Can conceptual art be funny? The Dieter Meier retrospective, the first in Switzerland for this Swiss artist who was born in 1945, suggested that it can. I didn’t think so, considering the work of his contemporaries Joseph Kosuth and Lawrence Weiner, who are more concerned with gravity. “In Conversation” spanned Meier’s almost 50-year career and included photography, video, documentation of performances and live appearances by Meier, as artist and musician. His oeuvre is extremely varied and his artistic interests cover topics ranging from the passage of time and alternate identities to the insignificant, redundant and trivial.
Best known to the general public as half of the electro-pop duo Yello, Meier undertook various public actions during the 1970s that documented the impressions of passersby, thus offering a glimpse into differing attitudes toward contemporary art in New York and Switzerland during that time. The 1971 New York performance Two Words—in which Meier bought a “yes” or a “no” from people for one dollar, photographed the interaction and created official certificates of their answers—was not only a humorous, Dada-esque event but also elicited some very interesting reactions. According to a New York Times review by Grace Glueck, which is scaled up and exhibited alongside the photographs, some respondents suggested that the audience deserved more money for their answers, and some questioned the value of art altogether.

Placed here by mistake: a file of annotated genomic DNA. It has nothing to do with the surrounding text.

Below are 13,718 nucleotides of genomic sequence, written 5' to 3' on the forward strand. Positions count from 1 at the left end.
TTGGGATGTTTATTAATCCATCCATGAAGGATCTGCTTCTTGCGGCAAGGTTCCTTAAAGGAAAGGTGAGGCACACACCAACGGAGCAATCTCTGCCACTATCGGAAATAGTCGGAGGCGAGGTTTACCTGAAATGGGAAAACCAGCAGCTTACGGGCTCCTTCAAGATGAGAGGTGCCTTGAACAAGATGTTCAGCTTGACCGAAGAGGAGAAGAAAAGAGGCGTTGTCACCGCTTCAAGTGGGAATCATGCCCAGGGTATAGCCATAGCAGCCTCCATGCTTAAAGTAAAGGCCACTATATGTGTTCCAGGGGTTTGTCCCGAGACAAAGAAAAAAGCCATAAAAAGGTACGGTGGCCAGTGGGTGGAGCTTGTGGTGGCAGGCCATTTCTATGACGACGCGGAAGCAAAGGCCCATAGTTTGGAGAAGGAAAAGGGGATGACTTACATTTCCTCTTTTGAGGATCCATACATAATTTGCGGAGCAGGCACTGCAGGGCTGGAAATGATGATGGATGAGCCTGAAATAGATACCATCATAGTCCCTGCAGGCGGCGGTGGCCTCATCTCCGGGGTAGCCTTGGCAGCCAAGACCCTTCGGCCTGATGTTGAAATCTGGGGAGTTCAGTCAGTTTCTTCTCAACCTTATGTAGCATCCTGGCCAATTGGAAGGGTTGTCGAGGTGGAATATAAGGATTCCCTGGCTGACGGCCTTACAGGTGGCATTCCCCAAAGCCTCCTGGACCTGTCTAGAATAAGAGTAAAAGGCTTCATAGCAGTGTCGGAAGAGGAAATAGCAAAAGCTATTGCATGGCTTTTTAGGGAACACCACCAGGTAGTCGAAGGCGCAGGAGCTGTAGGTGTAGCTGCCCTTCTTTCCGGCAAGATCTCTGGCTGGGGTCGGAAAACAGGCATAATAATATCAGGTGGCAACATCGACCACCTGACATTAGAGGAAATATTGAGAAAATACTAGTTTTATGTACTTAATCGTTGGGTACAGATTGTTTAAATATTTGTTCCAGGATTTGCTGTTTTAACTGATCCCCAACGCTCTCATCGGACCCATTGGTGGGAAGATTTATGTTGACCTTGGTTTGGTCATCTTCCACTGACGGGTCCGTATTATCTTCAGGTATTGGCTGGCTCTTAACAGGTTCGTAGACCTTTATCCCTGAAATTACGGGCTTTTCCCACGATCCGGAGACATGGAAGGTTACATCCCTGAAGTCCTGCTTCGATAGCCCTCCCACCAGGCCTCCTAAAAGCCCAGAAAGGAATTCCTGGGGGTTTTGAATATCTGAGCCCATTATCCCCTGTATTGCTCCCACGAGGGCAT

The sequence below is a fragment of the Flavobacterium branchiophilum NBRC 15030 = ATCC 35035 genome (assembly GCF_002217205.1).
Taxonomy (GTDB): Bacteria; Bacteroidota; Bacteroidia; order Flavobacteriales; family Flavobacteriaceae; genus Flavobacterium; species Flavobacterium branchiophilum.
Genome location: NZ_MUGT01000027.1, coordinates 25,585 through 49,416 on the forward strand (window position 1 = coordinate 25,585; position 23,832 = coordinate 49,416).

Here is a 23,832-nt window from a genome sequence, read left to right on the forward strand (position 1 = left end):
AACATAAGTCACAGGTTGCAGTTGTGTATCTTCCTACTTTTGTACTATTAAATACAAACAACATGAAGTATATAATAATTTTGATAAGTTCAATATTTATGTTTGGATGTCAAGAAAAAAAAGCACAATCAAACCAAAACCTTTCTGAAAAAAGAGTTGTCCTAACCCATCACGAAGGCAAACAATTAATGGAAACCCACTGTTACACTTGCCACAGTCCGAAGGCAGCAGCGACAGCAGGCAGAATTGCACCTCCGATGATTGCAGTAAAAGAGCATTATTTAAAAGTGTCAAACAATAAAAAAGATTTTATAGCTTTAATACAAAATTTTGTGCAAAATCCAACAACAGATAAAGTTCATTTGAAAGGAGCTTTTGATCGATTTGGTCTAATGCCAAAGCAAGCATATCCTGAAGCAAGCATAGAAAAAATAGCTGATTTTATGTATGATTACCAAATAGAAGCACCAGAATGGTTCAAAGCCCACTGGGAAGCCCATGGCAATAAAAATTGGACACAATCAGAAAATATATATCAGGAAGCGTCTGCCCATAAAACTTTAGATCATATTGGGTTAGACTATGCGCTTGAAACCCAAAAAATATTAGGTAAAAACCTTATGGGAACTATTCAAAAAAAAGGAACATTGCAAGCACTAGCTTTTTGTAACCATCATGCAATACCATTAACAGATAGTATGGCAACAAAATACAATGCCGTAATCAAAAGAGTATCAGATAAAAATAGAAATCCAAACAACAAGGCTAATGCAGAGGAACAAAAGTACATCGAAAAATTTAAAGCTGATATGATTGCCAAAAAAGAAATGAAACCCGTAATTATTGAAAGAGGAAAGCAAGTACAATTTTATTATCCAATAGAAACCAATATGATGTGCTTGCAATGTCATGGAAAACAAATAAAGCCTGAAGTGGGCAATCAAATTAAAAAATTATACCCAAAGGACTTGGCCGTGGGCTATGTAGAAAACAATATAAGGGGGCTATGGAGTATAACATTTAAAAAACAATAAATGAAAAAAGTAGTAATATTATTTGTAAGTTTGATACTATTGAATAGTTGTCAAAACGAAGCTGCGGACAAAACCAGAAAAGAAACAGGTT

One of Meier’s dominant preoccupations is the passage of time. Walking Time (1970) consists of 724 photo-booth pictures of the same clock face, one taken every 30 seconds. The photo suite 29 Pictures within 5 Minutes (1970) records individuals sitting on two benches in front of the Victoria & Albert Museum in London. As we move from one photo to the next, we see changes in the behavior of the subjects, permitting us to make up a narrative. Meier, at first unnoticed and then acknowledged, changes from voyeur to actor in the scenario taking place in front of his camera, as the group makes eye contact with and reacts to him.
Meier undertakes the theme of identity in 48 Persons (1974-75). These self-portrait photographs feature the artist as 48 different types of men, such as the aristocrat, the rocker and the businessman. For As Time Goes By (2005/2012), he developed biographies, presented as texts, for several of the characters from 48 Persons. For example, the businessman goes through ups and downs in his career and family life. The texts are accompanied by photographs and videos, showing some of the individuals in their milieus.
In a new series from 2013, “Accidental Birth,” the intersection of photography and sculpture is considered. Meier created abstract, headlike forms out of Plasticine, took portrait shots of them and printed them at a very large scale. The seeming physical deformations of what appear to be heads are disturbing from a distance but elicit a giggle when the viewer realizes they are just blobs.
Throughout the exhibition, Meier’s use of humor made the works particularly engaging. His approach opens the possibility for conversations, as the show’s title suggests, and establishes a direct bridge to the audience, who, in many instances of Conceptual art, is somewhat shut out.